CORAL ANIKA THEILL: They would call me mentally ill. And there was a time they had me under special counseling, under Father Charles Harris, who was the head leader of the Corvallis People of Praise branch. He was from South Bend.
But basically, there was just cruelty and bullying, and it was not much difference than the Jim Jones cult. I shared with Heidi that my story is very much like The Handmaid’s Tale series and the Netflix series 10-part documentary The Keepers.
Other things, yeah, there was always a list on my wall, a schedule, and men from the community would come unannounced to check on me to make sure I was on schedule and had done my chores. There was basically no privacy. And all of your personal — anything personal was given to your husband’s head also. I wasn’t allowed contraceptives and was supposed to have all the children God intended for me, no matter what my health was. I had had eight children and three miscarriages and D&C, often when my health was failing.
AMY GOODMAN: And so, can you talk about your decision to leave the group? Now, you’re in Corvallis. Judge Amy Coney Barrett is in the original place of People of Praise, which is South Bend. And the reports are there are just something like 1,700 members of this group around the country. Talk, finally, about your choice to leave and the response of the group.
CORAL ANIKA THEILL: Well, I never wanted to join in the first place, but due to our marriage, I was forced to obey in all things through the duration of our 20-year marriage. But during the five years especially in the People of Praise cult, I was just forced to obey.
And yes, we had Sunday meetings. We had — women had Tuesday night meetings. The men had Thursday night meetings. There was community meetings to help people within the community. There’s not a lot of outside contact. In fact, our leaders would tell us how often we could see our family and our friends. And even the night my father died in 1984, he did not allow me to go see my father before he died. Those were just decisions made.
And as I will say, the bottom line was cruelty. And members are in spiritual bondage. Some are afraid to leave. I believe I was an example. Perpetrators will show people what happens to others when you say no. It’s very similar to domestic violence in how frightening of an experience it is to leave. And I was shunned in the community. And because the People of Praise community in Corvallis had a widespread respect within the community — many of their members are leaders in the local St. Mary’s Catholic Church — I was shunned even in stores. There was people who knew them. And so it was a very traumatic experience, yes.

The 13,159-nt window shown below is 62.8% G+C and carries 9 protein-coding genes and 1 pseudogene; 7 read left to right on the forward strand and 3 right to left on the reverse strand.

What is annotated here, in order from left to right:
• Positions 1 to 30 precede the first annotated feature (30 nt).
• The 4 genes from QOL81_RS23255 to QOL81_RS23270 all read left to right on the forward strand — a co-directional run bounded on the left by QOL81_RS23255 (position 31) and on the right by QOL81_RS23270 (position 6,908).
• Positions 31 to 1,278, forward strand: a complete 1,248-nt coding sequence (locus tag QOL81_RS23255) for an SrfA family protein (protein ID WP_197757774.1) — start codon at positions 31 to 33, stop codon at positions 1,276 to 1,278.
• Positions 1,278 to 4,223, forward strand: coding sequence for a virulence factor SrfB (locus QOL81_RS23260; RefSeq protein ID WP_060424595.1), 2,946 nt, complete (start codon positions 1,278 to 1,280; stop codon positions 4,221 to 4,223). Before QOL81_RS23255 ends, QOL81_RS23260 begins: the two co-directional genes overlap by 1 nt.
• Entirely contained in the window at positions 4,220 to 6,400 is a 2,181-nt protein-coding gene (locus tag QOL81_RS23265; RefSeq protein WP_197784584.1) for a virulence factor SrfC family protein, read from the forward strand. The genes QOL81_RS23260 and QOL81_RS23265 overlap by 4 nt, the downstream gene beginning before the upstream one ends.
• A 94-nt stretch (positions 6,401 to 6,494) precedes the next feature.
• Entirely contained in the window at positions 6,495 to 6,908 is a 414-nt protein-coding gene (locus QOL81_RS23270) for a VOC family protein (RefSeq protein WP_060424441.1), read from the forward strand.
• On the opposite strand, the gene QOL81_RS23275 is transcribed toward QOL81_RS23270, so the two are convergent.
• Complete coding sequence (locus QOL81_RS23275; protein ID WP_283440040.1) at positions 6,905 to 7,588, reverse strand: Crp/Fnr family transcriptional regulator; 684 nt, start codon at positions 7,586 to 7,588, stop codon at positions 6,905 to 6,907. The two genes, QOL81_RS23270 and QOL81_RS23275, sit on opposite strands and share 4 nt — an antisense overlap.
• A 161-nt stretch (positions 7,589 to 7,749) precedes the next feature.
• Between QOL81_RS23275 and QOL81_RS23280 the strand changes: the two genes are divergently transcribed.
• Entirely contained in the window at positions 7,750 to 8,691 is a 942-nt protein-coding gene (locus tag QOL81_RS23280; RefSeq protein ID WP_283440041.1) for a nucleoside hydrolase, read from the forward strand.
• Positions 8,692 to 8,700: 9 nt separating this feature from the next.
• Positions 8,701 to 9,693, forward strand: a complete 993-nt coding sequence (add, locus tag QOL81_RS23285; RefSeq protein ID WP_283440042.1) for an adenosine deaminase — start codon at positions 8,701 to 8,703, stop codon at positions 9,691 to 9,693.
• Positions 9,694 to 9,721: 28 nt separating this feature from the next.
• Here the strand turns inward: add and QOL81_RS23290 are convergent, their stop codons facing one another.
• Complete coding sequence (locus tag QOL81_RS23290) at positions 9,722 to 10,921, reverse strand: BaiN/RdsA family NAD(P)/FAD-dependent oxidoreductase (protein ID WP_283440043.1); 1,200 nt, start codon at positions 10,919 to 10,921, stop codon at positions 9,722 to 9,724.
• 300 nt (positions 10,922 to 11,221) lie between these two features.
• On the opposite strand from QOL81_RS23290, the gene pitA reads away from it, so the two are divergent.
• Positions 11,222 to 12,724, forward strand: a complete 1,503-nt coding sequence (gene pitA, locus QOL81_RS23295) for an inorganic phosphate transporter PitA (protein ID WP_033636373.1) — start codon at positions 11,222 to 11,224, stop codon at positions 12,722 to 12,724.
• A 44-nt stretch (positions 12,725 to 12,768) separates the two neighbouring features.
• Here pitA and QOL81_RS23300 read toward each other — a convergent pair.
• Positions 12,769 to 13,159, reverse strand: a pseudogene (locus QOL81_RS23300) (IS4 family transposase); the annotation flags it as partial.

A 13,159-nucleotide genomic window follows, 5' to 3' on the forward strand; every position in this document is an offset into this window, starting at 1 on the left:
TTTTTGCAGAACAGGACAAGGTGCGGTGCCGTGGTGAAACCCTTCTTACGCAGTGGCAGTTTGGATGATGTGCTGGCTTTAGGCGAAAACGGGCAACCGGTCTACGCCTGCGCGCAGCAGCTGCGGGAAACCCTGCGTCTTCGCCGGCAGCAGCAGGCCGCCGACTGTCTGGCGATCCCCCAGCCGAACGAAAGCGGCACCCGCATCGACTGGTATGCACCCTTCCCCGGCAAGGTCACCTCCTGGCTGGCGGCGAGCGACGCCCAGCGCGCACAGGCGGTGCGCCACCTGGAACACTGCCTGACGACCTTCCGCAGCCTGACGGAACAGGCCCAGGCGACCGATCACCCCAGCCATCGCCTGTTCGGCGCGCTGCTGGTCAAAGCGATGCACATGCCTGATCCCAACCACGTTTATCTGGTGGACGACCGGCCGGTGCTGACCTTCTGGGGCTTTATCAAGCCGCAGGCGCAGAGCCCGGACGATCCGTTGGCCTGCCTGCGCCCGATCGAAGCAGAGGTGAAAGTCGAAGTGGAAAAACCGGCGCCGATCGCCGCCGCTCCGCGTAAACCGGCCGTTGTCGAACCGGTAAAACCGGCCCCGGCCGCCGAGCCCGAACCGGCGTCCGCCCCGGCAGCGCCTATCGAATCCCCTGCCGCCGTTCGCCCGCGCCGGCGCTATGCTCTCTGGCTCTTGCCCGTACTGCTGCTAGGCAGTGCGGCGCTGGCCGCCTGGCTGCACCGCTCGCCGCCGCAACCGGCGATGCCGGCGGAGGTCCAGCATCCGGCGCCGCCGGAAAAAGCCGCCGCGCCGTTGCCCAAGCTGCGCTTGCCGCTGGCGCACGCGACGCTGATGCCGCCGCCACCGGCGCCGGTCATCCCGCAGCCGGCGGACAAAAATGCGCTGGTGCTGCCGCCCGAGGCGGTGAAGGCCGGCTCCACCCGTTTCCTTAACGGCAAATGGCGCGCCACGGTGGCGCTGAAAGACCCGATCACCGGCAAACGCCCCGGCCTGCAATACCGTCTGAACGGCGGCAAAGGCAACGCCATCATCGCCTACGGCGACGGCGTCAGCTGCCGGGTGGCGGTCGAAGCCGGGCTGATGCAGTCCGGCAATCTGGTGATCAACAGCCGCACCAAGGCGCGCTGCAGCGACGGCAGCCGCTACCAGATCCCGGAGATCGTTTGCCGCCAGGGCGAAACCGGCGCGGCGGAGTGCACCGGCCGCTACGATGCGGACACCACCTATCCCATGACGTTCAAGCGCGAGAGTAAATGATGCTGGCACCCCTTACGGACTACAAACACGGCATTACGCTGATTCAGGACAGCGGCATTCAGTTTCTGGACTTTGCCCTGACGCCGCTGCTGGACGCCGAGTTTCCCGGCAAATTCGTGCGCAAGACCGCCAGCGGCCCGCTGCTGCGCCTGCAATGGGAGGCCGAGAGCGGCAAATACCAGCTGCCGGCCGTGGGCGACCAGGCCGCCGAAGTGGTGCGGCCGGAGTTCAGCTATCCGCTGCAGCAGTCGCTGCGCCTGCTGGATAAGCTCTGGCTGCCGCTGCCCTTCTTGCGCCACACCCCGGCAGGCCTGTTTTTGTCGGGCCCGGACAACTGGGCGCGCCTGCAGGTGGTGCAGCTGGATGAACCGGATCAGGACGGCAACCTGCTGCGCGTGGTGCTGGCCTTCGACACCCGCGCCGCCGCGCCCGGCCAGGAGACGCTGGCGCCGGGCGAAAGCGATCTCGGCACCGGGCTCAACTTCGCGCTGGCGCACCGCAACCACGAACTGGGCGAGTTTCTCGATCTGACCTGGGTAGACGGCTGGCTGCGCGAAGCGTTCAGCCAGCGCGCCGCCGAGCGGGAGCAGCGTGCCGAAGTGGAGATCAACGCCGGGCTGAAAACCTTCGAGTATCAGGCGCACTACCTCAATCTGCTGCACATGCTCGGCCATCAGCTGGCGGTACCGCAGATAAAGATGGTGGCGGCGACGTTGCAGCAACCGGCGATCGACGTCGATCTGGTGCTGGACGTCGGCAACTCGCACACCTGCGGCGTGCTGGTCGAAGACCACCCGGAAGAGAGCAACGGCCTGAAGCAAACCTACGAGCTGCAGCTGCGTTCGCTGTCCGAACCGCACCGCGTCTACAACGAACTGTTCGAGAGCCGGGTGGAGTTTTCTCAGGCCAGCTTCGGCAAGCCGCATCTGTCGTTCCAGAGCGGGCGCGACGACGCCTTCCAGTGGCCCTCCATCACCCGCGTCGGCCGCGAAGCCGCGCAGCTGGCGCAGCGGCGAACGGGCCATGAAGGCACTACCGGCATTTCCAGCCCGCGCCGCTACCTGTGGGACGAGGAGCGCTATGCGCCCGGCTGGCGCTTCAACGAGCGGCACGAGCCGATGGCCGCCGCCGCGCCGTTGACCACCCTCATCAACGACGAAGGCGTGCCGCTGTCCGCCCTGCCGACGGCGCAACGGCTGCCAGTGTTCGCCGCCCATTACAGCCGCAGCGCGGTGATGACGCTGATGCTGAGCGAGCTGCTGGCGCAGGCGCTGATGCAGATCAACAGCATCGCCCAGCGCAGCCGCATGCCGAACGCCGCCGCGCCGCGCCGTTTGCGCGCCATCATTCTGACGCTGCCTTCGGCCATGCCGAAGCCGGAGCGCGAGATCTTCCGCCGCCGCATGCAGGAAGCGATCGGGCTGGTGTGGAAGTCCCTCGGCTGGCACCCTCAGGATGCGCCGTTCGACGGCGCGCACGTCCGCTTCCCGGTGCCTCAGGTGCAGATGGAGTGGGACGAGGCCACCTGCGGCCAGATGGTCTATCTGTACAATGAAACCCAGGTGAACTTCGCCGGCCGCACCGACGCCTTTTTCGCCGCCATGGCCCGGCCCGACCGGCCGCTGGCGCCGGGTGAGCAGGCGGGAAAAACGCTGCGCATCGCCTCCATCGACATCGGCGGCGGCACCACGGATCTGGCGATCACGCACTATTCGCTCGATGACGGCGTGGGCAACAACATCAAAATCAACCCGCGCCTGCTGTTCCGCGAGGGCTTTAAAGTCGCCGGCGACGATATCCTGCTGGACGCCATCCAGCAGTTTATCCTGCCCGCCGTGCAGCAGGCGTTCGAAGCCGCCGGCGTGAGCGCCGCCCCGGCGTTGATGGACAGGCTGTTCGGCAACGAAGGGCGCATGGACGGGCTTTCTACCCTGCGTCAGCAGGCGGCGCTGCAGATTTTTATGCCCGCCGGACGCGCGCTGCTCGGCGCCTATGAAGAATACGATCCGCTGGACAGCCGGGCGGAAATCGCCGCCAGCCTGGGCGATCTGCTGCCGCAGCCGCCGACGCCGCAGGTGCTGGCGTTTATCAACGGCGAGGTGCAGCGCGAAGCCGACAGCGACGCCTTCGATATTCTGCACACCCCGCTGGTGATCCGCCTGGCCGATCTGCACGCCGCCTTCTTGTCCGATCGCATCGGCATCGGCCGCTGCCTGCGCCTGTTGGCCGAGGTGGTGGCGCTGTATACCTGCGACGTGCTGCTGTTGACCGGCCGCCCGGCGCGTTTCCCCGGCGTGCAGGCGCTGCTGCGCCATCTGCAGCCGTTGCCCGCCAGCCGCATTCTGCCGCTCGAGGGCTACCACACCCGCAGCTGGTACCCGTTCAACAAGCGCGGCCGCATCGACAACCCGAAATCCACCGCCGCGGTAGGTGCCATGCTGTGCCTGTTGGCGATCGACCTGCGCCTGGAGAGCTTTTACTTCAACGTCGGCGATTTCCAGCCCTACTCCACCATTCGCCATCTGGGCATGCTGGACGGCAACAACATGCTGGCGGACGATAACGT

AMY GOODMAN: And what happened to your children when you left?
CORAL ANIKA THEILL: Well, when I left, eventually the community forced my husband to leave. It was kind of a long-term wait and see, but I would not go back in. And, of course, he was enraged that I would not obey, and he was looked upon as a husband that had a disobedient wife, and that was shameful to him, and then he was forced to leave. And it wasn’t long after that I also left the Catholic Church. I honor everyone’s right to believe as they want, but when there is abuse, I believe you need to leave. That is with any toxic environment. And that helps the abusers know that you are not going to allow them to abuse you. And the church was of no help. I went to the priests there, and they were friends with Charles Harris, Father Charles Harris, so there was no help. And —
AMY GOODMAN: Well, Coral Anika Theill, I want to thank you very much for being with us, a former member of the People of Praise Catholic community for five years, from 1979 to ’84, forced to join the organization by her husband at the time. She documents her experience in her memoir.